The Dalai Lama and 25 years after the Nobel Peace Prize

On Wednesday, December 10, 2014, in Culture & History, by Bhuchung K. Tsering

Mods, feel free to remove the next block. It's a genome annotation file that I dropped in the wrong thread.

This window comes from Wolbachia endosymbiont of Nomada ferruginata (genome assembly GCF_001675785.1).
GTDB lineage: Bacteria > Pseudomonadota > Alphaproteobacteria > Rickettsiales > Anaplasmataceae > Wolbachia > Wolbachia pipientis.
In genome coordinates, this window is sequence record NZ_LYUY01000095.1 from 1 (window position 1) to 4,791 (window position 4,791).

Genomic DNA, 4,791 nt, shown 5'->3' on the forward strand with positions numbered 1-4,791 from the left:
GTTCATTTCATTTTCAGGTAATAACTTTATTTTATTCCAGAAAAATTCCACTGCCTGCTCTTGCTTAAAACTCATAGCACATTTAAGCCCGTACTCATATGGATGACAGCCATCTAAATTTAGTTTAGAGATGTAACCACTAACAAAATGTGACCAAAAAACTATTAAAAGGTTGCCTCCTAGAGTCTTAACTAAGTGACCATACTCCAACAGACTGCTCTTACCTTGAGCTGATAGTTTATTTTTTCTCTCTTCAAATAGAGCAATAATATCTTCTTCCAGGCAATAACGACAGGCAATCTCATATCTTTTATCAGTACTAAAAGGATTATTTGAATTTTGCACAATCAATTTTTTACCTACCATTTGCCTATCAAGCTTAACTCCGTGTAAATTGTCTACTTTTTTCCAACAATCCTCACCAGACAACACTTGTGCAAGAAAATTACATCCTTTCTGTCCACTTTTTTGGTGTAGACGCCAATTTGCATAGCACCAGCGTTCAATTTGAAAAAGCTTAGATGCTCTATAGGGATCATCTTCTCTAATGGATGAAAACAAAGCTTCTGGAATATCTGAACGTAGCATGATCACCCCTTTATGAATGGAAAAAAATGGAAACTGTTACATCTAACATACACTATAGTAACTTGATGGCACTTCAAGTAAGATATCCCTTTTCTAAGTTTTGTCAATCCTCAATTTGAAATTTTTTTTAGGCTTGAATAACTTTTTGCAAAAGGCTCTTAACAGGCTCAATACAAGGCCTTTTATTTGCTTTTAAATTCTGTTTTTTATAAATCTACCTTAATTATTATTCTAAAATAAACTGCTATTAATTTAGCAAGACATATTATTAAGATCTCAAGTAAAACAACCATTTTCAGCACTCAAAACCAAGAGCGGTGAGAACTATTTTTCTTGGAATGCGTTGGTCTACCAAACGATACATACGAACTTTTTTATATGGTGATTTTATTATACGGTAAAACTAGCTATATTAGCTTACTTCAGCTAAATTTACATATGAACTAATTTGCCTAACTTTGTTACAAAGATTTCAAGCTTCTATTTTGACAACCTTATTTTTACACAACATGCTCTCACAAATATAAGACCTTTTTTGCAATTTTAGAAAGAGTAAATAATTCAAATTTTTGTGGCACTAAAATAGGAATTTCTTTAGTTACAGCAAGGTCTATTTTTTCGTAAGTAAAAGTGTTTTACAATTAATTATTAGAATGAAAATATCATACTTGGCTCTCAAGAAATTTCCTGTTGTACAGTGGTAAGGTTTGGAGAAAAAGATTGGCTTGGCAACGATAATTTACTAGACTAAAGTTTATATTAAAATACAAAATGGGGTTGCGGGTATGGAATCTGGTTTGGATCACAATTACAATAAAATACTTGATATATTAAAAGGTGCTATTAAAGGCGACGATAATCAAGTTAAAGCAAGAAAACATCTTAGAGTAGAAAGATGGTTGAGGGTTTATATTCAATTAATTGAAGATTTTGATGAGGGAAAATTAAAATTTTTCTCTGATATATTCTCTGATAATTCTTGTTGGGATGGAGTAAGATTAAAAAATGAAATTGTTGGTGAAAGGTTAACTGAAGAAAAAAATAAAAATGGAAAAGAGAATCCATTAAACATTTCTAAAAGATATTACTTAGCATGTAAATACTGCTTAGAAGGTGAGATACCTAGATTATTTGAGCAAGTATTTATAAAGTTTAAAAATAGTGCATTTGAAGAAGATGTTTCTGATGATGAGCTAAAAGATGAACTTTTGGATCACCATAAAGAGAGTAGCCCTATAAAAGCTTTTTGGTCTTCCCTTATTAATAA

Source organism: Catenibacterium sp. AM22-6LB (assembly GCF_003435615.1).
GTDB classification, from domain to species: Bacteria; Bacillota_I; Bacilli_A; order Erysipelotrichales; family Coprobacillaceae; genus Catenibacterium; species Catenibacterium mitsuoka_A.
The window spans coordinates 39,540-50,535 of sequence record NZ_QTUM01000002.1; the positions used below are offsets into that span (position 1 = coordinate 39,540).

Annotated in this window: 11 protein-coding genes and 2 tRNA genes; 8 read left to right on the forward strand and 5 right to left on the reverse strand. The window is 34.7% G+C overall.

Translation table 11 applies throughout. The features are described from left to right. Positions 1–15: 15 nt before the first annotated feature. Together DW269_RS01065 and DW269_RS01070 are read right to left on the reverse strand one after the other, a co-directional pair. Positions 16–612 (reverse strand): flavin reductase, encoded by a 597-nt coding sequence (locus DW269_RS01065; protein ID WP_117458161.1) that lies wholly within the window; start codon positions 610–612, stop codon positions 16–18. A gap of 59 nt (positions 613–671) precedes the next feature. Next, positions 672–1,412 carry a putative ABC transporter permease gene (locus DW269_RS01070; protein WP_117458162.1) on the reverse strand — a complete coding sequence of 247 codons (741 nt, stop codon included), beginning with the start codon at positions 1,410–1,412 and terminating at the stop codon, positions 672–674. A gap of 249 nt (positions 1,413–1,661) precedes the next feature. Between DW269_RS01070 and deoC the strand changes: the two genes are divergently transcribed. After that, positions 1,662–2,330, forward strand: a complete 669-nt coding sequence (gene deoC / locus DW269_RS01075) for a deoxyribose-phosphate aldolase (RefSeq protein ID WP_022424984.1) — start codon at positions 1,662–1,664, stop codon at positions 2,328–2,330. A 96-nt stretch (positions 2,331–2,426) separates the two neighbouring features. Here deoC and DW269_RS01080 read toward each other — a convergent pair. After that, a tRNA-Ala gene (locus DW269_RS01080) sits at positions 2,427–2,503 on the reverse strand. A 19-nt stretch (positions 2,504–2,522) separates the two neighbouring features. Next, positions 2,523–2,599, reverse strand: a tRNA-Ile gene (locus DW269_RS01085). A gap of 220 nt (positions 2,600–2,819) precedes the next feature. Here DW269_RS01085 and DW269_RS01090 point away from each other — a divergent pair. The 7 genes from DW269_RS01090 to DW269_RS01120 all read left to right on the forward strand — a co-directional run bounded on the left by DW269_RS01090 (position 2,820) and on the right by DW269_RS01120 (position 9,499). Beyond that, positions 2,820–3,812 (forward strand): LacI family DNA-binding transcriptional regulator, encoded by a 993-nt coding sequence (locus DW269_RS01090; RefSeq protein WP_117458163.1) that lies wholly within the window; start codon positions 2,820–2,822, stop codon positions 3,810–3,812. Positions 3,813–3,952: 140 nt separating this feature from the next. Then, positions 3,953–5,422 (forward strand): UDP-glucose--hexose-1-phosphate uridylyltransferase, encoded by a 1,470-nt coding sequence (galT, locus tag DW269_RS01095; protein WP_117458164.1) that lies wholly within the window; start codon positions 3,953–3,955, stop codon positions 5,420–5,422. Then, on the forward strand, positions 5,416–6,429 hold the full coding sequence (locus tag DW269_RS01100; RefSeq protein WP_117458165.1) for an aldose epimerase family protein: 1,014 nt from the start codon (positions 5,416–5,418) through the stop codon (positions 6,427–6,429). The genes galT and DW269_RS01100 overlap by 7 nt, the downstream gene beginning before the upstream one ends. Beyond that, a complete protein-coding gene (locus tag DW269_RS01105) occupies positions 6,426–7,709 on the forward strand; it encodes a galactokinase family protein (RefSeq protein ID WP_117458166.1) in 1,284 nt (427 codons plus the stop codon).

On December 10, 2014, lovers of peace, friends, well-wishers and followers of His Holiness the Dalai Lama celebrate the 25th anniversary of the bestowal of the Nobel Peace Prize to him. His Holiness is of course is in Rome to participate in the Nobel Peace Laureates Summit, which has now been relocated there. It is a cliché to say what a difference 25 years can make. But in the case of His Holiness the Dalai Lama, these two and a half decades have indeed cemented his place as a statesman and a conscience of the world. Today, the Dalai Lama and peace/compassion have virtually become synonymous. In 1989, I was working in Dharamsala and so was part of the collective Tibetan rejoicing of the event. We, at least I, then interpreted the prize solely in the context of Tibet, and Tibet alone. We saw this as Tibet’s day in the sun. Fast forward to 2014 and I reread His Holiness’ acceptance speech (of December 10, 1989) as well as his Nobel lecture (of December 11, 1989), and the Presentation Speech by Mr. Egil Aarvik, Chairman of the Norwegian Nobel Committee. I now have a fresh perspective of the expanse of the Dalai Lama’s impact. His Holiness’ remarks in Oslo in 1989 appear to me as the germinating ground for the philosophy for which he has become well-known today. This includes his dialogue with the scientific community, his adherence to nonviolence, and, above all, his three main commitments: promotion of human values, promotion of religious harmony and promotion of Tibetan culture. Let me expand. By the very awarding of the prize to him, the Nobel Committee acknowledged the Dalai Lama as a proponent of peace and nonviolence. In his Award Presentation Speech, Mr. Egil Aarvik, Chairman of the Nobel Committee, said, “In view of this, fewer and fewer people would venture to dismiss the Dalai Lama's philosophy as utopian: on the contrary, one would be increasingly justified in asserting that his gospel of nonviolence is the truly realistic one, with most promise for the future. And this applies not only to Tibet but to each and every conflict. The future hopes of oppressed millions are today linked to the unarmed battalions, for they will win the peace: the justice of their demands, moreover, is now so clear and the normal strength of their struggle so indomitable that they can only temporarily be halted by force of arms.” In the Tibetan cultural context, the Dalai Lama is also referred to as Zamling Shidey Depon (“pilot of world peace”) and he continues to be one today. The Dalai Lama’s stress on the need for religion to have dialogue with science can also be perceived in his Nobel remarks. In his Nobel Peace Prize Acceptance Speech on December 10, 1989, the Dalai Lama said, “With the ever growing impact of science on our lives, religion and spirituality have a greater role to play reminding us of our humanity. There is no contradiction between the two. Each gives us valuable insights into the other. Both science and the teachings of the Buddha tell us of the fundamental unity of all things. This understanding is crucial if we are to take positive and decisive action on the pressing global concern with the environment.” Today, the Dalai Lama has established a strong foundation for dialogue between religion and science through the Mind & Life initiative. In the process, he has had an impact on the thinking of the scientific community, particularly those working in the field of neuroscience, through his sharing of the Buddhist perspective. I also want to believe that through his Nobel remarks, the Dalai Lama was also crystalizing his now well-known three commitments. His Holiness began his Nobel lecture, delivered on December 11, 1989, by saying, “Thinking over what I might say today, I decided to share with you some of my thoughts concerning the common problems all of us face as members of the human family. Because we all share this small planet earth, we have to learn to live in harmony and peace with each other and with nature.” He continued, “The realisation that we are all basically the same human beings, who seek happiness and try to avoid suffering, is very helpful in developing a sense of brotherhood and sisterhood; a warm feeling of love and compassion for others. This, in turn, is essential if we are to survive in this ever shrinking world we live in. For if we each selfishly pursue only what we believe to be in our own interest, without caring about the needs of others, we not only may end up harming others but also ourselves.” In another words, His Holiness was stressing on the fundamental human values that all human beings share. The Dalai Lama was addressing the issue of religious harmony when he said in the same lecture, “As a Buddhist monk, my concern extends to all members of the human family and, indeed, to all sentient beings who suffer. I believe all suffering is caused by ignorance. People inflict pain on others in the selfish pursuit of their happiness or satisfaction. Yet true happiness comes from a sense of brotherhood and sisterhood. We need to cultivate a universal responsibility for one another and the planet we share. Although I have found my own Buddhist religion helpful in generating love and com-passion, even for those we consider our enemies, I am convinced that everyone can develop a good heart and a sense of universal responsibility with or without religion.” As for Tibet, the Dalai Lama said this in December 1989, “The awarding of the Nobel Prize to me, a simple monk from faraway Tibet, here in Norway, also fills us Tibetans with hope. It means, despite the fact that we have not drawn attention to our plight by means of violence, we have not been forgotten. It also means that the values we cherish, in particular our respect for all forms of life and the belief in the power of truth, are today recognised and encouraged. It is also a tribute to my mentor, Mahatma Gandhi, whose example is an inspiration to so many of us. This year's award is an indication that this sense of universal responsibility is developing. I am deeply touched by the sincere concern shown by so many people in this part of the world for the suffering of the people of Tibet. That is a source of hope not only for us Tibetans, but for all oppressed people.” So, 25 years later what is the lesson that we can take from the bestowal of the Nobel Prize to the Dalai Lama. I can only repeat what the Nobel Committee Chairman said in 1989, “ In awarding the Peace Prize to H.H. the Dalai Lama we affirm our unstinting support for his work for peace, and for the unarmed masses on the march in many lands for liberty, peace and human dignity.”